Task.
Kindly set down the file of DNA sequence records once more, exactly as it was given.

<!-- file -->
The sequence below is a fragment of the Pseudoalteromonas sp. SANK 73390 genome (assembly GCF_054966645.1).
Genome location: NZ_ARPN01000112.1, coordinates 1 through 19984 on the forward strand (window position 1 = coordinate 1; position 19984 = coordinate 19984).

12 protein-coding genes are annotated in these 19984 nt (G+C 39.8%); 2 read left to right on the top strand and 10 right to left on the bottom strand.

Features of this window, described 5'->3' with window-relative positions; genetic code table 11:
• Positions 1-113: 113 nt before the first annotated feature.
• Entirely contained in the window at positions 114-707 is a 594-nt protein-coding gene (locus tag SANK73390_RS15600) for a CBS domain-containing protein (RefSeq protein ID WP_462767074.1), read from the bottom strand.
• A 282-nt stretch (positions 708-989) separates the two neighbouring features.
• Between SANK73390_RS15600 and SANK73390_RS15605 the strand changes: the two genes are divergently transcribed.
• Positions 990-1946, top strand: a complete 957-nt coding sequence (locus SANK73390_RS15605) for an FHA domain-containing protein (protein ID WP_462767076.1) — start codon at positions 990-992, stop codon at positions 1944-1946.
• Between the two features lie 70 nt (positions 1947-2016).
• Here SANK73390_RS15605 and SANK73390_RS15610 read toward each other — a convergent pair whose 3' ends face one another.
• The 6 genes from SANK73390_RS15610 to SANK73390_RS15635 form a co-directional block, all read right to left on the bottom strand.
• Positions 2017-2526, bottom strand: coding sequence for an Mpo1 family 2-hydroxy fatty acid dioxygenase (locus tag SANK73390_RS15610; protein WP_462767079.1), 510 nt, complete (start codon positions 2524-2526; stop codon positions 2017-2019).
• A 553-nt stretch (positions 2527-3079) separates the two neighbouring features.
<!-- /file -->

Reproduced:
The sequence below is a fragment of the Pseudoalteromonas sp. SANK 73390 genome (assembly GCF_054966645.1).
Genome location: NZ_ARPN01000112.1, coordinates 1 through 19984 on the forward strand (window position 1 = coordinate 1; position 19984 = coordinate 19984).

12 protein-coding genes are annotated in these 19984 nt (G+C 39.8%); 2 read left to right on the top strand and 10 right to left on the bottom strand.

Features of this window, described 5'->3' with window-relative positions; genetic code table 11:
• Positions 1-113: 113 nt before the first annotated feature.
• Entirely contained in the window at positions 114-707 is a 594-nt protein-coding gene (locus tag SANK73390_RS15600) for a CBS domain-containing protein (RefSeq protein ID WP_462767074.1), read from the bottom strand.
• A 282-nt stretch (positions 708-989) separates the two neighbouring features.
• Between SANK73390_RS15600 and SANK73390_RS15605 the strand changes: the two genes are divergently transcribed.
• Positions 990-1946, top strand: a complete 957-nt coding sequence (locus SANK73390_RS15605) for an FHA domain-containing protein (protein ID WP_462767076.1) — start codon at positions 990-992, stop codon at positions 1944-1946.
• Between the two features lie 70 nt (positions 1947-2016).
• Here SANK73390_RS15605 and SANK73390_RS15610 read toward each other — a convergent pair whose 3' ends face one another.
• The 6 genes from SANK73390_RS15610 to SANK73390_RS15635 form a co-directional block, all read right to left on the bottom strand.
• Positions 2017-2526, bottom strand: coding sequence for an Mpo1 family 2-hydroxy fatty acid dioxygenase (locus tag SANK73390_RS15610; protein WP_462767079.1), 510 nt, complete (start codon positions 2524-2526; stop codon positions 2017-2019).
• A 553-nt stretch (positions 2527-3079) separates the two neighbouring features.